44. Bolzano is now going to be a stop-off for Katy rather than a base. Both Merano and Bolzano both have historic and vibrant centers with great sights, shopping, and eating
  45. Katy has gone from being stressed about this part of the trip – as despite having lost count of how many times she’s been to Italy, this area and the logistics were a real challenge. The terrain is different, the language is different, there’s so little information available out there and so getting input and advice from Kate and Vin has been absolutely invaluable for her trip
  46. On the Throne & Vine website, they have a page outlining their different itinerary planning services. They really try to make it as simple as possible for people to explore their favorite region. Some people like to plan everything themselves and just need a few pointers whilst others want to have somebody else do most of the planning. They find whatever would work best for each individual situation. Their options include:
    • Consult Calls – They can just do a consultation call they did with Katy – it’s 45 minutes and you can ask them questions, you can pull up a map and be guided by them to help you understand where things are located – how far away, how to get around etc
    • Personalized Itinerary – They can also develop a personalized itinerary for how many days you would like. They send over a travel questionnaire and start from there
    • Useful Resources – If you’re a do-it-yourself planner, they have some great resources on their website to download – from hiking guides to how to find the best airfare

About our guests – Kate and Vin

Kate and Vin, award-winning storytellers, run Throne & Vine, a website dedicated to helping explore the South Tyrol. The site is their way to reveal all of the beauty, adventure, history and culture South Tyrol offers travelers. They dive deep, sharing the best South Tyrol experiences from wine getaways, hiking excursions, wellness retreats, culinary discoveries and much more. 

Throne & Vine has become a go-to resource for travelers around the world looking to plan an adventure unlike any other in this region.

Kate and Vin were several days into their first Italian adventure – like most tourists, they were seeking to explore some of Italy’s most popular destinations and after consuming the wonders of Venice and Verona, they rented a car venturing north into what we then knew only as the “Italian Alps”. And then it happened. Almost instantly.

The splendor they encountered in South Tyrol shot an arrow straight through their wanderlust hearts. Travel would never be the same again. Their bucket list of countries to visit became meaningless clutter and the seed for Throne & Vine was planted on that first trip, as they felt like they had stumbled on Italy’s best-kept secret. When family and friends began questioning why they kept returning to the same place in Italy, they knew keeping the lid on South Tyrol forever was just not possible and Throne & Vine was born.

You can find Kate and Vin on these channels:

Places mentioned in the show

  • Bolzano – the capital city of South Tyrol and one of our 35 best cities to visit in Italy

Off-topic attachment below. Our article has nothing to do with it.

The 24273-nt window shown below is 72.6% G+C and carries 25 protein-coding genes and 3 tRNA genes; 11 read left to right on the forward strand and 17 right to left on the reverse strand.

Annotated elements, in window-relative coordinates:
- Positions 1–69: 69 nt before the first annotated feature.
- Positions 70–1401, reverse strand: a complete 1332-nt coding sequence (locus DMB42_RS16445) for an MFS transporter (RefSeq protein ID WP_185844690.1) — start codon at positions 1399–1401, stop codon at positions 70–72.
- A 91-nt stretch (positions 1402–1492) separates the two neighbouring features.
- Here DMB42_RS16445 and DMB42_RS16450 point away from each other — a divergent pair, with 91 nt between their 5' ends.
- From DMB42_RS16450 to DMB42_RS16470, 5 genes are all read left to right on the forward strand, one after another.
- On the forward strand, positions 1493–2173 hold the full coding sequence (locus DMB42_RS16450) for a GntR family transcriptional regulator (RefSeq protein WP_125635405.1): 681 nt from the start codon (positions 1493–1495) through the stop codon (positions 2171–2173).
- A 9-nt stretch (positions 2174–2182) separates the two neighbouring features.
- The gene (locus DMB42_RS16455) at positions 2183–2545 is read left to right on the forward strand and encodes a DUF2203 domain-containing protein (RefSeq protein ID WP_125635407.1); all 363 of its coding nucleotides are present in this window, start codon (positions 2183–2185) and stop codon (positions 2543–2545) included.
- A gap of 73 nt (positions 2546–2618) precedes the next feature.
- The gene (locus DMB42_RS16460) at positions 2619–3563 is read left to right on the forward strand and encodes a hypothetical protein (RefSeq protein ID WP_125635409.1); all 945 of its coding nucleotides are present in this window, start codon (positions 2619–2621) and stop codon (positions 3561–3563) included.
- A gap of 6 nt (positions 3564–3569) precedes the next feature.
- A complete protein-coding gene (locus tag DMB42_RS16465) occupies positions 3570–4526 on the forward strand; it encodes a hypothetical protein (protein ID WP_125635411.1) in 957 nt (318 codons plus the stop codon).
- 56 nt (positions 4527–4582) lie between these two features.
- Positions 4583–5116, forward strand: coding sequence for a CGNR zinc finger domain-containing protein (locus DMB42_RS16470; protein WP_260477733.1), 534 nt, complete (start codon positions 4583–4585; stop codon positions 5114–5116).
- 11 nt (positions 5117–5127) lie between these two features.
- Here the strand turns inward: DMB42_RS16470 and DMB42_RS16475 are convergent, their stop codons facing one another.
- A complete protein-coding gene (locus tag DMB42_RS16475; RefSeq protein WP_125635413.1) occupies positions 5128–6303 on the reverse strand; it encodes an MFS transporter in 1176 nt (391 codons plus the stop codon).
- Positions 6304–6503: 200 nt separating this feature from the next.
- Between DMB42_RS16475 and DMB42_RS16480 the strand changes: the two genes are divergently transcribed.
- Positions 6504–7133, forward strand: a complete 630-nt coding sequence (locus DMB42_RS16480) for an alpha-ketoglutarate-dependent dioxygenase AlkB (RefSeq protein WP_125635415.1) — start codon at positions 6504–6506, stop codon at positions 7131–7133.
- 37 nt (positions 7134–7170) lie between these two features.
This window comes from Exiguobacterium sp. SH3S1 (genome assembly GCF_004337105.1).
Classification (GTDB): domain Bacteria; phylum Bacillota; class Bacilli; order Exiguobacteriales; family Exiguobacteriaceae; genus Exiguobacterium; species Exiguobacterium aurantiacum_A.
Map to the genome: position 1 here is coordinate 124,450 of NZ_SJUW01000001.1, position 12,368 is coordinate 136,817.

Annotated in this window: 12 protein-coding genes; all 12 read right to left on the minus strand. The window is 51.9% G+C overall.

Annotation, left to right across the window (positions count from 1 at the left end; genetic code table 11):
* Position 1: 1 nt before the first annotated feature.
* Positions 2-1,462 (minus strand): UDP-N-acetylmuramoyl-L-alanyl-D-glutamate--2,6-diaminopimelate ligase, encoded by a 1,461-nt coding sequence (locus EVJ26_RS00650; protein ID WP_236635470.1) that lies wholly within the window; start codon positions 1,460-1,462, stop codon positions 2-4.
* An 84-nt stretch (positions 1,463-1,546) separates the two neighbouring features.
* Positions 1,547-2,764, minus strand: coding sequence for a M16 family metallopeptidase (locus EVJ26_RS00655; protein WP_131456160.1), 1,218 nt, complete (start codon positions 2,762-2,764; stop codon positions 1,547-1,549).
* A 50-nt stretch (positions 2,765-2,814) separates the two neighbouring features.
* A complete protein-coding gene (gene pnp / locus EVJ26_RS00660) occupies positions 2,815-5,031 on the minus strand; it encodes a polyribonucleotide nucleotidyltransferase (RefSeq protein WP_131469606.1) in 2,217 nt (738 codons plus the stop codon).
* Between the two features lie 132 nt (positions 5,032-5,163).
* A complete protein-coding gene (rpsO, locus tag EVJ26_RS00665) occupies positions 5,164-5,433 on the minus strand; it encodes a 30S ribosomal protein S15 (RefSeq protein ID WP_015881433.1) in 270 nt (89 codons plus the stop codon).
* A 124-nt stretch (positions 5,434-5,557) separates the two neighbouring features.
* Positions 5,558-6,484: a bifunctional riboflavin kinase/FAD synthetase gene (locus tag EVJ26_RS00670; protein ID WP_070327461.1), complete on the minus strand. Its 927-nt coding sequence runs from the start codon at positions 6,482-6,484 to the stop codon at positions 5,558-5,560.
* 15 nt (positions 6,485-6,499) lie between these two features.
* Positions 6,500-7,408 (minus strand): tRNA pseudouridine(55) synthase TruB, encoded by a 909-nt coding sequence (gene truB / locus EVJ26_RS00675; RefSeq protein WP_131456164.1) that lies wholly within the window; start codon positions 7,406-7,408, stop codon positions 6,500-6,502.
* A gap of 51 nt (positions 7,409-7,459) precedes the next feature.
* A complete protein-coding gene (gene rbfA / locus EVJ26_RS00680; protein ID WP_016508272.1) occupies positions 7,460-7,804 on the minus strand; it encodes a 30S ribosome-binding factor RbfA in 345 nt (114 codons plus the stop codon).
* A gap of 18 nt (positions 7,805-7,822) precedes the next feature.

• Val Gardena – a valley in the Dolomites, great bases for staying in the area 
  • Ortisei – the largest of Val Gardena’s three towns and arguably the prettiest
  • Sëlva and Santa Cristina Gherdëina – the other 2 towns in Val Gardena
  • Alpe di Siusi/Seiser Alm – a Dolomite plateau and the largest high-altitude Alpine meadow in Europe. Located in Italy’s South Tyrol province in the Dolomites mountain range, it is a major tourist attraction, notably for skiing and hiking.
  • Seceda – one of the most iconic/popular peaks of the Dolomites. located on the sunny side of Val Gardena, at the foot of the Parco Naturale Cisles-Odle nature reserve
  • Sassolungo – (and Saslonch) mean “long stone” is a huge mountain 
  • Schlern– is a mountain which looks like rhino horm – with the Schlernboden inn and on the summit plateau is the Schlernhaus inn 2,457 metres (8,061 ft), both open from 1 June to 15 October
  • Rosengarten group – another massif in the Dolomites
  • Castelrotto – town near Alpe di Siusi
  • Campeche – hamlet in the area
  • Lago di Braies – a bright blue mountain lake in the heart of the Dolomites
  • Val di Funes (Villnöß) – Valley in the heart of the South Tyrol
  • Dorf Tirol – great town to base yourself for lots of hikes and great views
  • Odle (Odlegruppa) – mountains range in the Dolomites
  • Merano – city surrounded by mountains known for its spa resorts
  • Algunder Waalweg – trail through the vineyards of Algund and St. Peter
  • Tappeiner promenade – an easy trail above Merano with great views to the town and Val d’Adig
  • Castle Tyrol/Tirol – was the ancestral seat of the Counts of Tyrol and gave the whole Tyrol region its name
  • Gardens of Trauttmansdorff – botanical gardens located on the grounds of Trauttmansdorff Castle 

Resources

  • Kneipp Path – Kneipp therapy involves putting your feet into very cold water on an uneven surface (like a river bed) – in the case of the Kneipp Paths they are natural and free trails can be found around South Tyrol
  • Ladin – a language mainly spoken in the Dolomite Mountains. A Rhaeto-Romance language related to Swiss Romansh and Friulian

Resources from Untold Italy